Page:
Trevor, I allow free use of my photos sometimes, depending on the use and other conditions. I do require that those who wish to use my pictures obtain permission beforehand, by contacting me using the link at the bottom of my pages. Please get in touch so that we can work things out.
|Toni (February 14, 2013)
Your gardens look lovely! One question - do you have to use a lot of soaker hoses for your gardens? I spent many hours last year watering due to the extreme dry weather. I used the garden hose and watering cans mostly but I think the plants would do better if I used soaker hoses. Your thoughts?
I use soaker hoses only in my vegetable garden. I would love to have drip irrigation of some kind installed in many other areas of our garden, but I've not so far taken the initiative to do so. So I find myself lugging hoses and sprinklers around when the weather turns hot and dry.
|Kim (January 15, 2013)
Hi Rob, I am 'snowed in' today so thought I would suggest a couple of possibles for you to try, although you seem pretty knowledgeable to me already. Looks like you already grow my personal 'guilty pleasure' T. diffusiflorum - I just love the grey-green foliage against the huge anemone-like blue/lilac flowers with little yellow stamens. Although I have to stake it as we have cold easterly winds here, it is worth it for its stunning beauty and I find nobody can walk past it without stopping to enjoy it. If you like white, may I suggest my favourite white variety T. aquilegiifolium v. sibiricum. Despite the name it comes from the cold mountainous area of western Japan. Large leaves and 2 metre tall strong stems topped with large flat inflorescenses of white flowers in July-Sept. Easy to grow in sun or part shade in any fertile well drained soil. If you are a fan of T. flavum....have you tried T. flavum 'Illuminator' (Yellow meadow-rue) as looks the same when flowering but early leaves and stems are striking golden yellow-green, such a treat in spring when I long for some colour. If you like the alpine group may I suggest T. ichangense v. minus 'Chinese Chintz' or 'Purple Marble' as the flowers may be insignificant but the leaves are a pretty purple with a silvery overlaid pattern. I find all the alpines a bit disappointing for flowers and quite difficult to gather seed, as one minute they are there and the next gone! Other possibles if you like T. delavayai (and who would not) are T. delavayai v. decorum as the flowers last much longer - from July to September, and white variety T. delavayai 'Album' or 'Blizzard' as the leaves are a lovely shade of yellowy-green. One of my other more delicate favourites is T. omeiense, again from China, it only gets to 40cm tall but the flowers are scented purple in bud opening to white filiform flowers - so beautiful but needs free drained soil in part to full shade. I can't resist my last suggestion T. osmundifolium (sadly nothing to do with the famous American pop group!) again from high altitudes in China and again white flowered - but well drained soil must not dry out. Sorry, this has turned out much longer than I anticipated - but I promise I wont 'comment' you again for ages. Goood luck and happy experimenting. kind regards, Kim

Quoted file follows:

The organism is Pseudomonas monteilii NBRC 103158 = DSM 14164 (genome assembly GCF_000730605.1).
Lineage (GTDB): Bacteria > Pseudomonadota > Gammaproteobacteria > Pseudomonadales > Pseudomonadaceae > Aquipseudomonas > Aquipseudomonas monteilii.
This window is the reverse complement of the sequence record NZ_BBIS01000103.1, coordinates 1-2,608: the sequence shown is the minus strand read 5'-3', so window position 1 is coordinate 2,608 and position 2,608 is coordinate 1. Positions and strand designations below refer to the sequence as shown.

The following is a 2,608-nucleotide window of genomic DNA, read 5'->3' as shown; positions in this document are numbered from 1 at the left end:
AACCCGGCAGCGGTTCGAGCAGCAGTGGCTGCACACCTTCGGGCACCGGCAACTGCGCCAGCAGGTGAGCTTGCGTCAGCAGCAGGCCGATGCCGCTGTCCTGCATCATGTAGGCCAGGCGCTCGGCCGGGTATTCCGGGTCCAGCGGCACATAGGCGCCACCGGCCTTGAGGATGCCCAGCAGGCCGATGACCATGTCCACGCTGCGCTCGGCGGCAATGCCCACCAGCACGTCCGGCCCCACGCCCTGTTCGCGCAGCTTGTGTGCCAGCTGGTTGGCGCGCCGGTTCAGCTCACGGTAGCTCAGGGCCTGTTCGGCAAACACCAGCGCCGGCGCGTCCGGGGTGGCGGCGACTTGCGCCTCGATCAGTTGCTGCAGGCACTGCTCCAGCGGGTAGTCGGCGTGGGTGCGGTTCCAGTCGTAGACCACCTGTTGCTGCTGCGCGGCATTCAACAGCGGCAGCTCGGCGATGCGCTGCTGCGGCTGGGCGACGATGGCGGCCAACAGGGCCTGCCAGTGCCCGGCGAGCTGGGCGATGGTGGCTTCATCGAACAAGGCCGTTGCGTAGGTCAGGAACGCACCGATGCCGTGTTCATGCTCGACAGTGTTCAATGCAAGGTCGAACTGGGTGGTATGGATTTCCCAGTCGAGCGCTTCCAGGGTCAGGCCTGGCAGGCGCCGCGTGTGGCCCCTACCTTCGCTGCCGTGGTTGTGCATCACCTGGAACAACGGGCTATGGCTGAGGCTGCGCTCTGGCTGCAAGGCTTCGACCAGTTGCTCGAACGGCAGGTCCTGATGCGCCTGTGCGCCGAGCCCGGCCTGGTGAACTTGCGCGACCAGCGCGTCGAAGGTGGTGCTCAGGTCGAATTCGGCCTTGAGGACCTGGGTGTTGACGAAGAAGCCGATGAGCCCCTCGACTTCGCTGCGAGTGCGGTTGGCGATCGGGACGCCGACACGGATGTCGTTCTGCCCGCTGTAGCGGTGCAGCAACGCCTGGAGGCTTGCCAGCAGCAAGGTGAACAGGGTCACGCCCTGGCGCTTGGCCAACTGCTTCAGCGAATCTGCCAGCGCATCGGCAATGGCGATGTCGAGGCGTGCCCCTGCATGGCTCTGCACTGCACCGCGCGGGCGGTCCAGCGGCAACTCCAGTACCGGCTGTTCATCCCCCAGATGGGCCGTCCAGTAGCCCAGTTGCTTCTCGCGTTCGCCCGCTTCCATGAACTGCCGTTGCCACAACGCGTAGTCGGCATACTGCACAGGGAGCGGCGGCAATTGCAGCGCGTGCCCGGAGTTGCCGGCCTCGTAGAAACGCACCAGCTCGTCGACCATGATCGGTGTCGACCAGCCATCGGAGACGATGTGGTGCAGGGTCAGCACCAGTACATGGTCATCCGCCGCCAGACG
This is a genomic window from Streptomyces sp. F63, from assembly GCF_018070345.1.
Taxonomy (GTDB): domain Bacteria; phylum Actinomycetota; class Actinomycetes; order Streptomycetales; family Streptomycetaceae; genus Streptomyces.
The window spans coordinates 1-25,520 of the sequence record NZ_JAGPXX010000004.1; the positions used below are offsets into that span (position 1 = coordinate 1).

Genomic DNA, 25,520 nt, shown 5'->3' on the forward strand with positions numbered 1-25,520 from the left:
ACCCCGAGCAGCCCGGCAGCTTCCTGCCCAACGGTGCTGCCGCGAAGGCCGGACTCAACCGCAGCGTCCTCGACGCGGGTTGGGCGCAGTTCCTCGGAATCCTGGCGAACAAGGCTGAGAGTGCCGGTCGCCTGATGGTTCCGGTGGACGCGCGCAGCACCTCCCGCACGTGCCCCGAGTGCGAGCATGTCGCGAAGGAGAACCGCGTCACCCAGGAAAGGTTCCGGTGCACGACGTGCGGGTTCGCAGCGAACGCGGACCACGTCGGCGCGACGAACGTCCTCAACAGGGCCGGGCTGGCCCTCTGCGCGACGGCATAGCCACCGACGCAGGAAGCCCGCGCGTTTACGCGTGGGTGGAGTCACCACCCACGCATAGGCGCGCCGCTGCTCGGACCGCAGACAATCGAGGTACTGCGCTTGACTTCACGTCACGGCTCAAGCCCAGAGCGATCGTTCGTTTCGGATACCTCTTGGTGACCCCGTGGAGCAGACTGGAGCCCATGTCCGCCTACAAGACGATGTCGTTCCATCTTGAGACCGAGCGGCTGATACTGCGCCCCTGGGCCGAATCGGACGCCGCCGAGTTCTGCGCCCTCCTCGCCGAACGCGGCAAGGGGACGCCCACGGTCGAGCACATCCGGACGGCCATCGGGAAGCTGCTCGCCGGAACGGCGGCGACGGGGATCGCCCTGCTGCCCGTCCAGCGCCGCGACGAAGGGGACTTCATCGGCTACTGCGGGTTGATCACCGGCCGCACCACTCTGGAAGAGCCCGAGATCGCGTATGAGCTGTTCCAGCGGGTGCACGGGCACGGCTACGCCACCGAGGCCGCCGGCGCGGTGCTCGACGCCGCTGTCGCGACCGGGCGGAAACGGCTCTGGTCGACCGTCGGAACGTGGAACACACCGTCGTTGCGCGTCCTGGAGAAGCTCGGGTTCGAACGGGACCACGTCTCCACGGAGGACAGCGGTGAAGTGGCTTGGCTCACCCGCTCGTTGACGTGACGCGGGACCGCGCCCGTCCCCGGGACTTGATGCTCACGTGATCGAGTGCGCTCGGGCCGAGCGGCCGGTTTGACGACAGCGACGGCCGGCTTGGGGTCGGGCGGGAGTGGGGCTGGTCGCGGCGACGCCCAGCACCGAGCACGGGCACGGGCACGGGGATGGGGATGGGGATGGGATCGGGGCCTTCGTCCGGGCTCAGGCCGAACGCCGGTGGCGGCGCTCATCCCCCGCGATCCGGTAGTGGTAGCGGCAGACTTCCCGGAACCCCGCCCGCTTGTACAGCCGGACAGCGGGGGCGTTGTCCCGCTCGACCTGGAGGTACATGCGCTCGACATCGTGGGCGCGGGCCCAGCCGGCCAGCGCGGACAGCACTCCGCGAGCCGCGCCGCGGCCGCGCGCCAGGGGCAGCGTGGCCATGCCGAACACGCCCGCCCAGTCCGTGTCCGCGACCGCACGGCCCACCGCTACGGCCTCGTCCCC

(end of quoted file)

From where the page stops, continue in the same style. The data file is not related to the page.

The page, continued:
Thanks so much for the suggestions - I'll have to look into those!
|Phyllis Churchill-Central Florida (January 14, 2013)
Great article! I am gearing up for my 2nd plant sale, probably in April. You are so right on so many things - Plant people are EARLY risers, my sale sold out in 2 hours. and they love to talk, and swap. We also have gardeners & we do plant swaps a couple times a year, so we all get new/different plants
|Kim (January 14, 2013)
I have just stumbled across your fascinating website whilst researching my Thalictrum collection which I keep in my garden in Suffolk, UK. I currently grow 33 different species plus a further 32 varieties and cultivars and I have really enjoyed reading your informative page showing your successes (and temporary setbacks). I am adding you to my favourites. Congratulations on a great site (and, I suspect, a great deal of work!) Good luck for 2013.
Wow, 33 species! Any favorites that I haven't tried yet?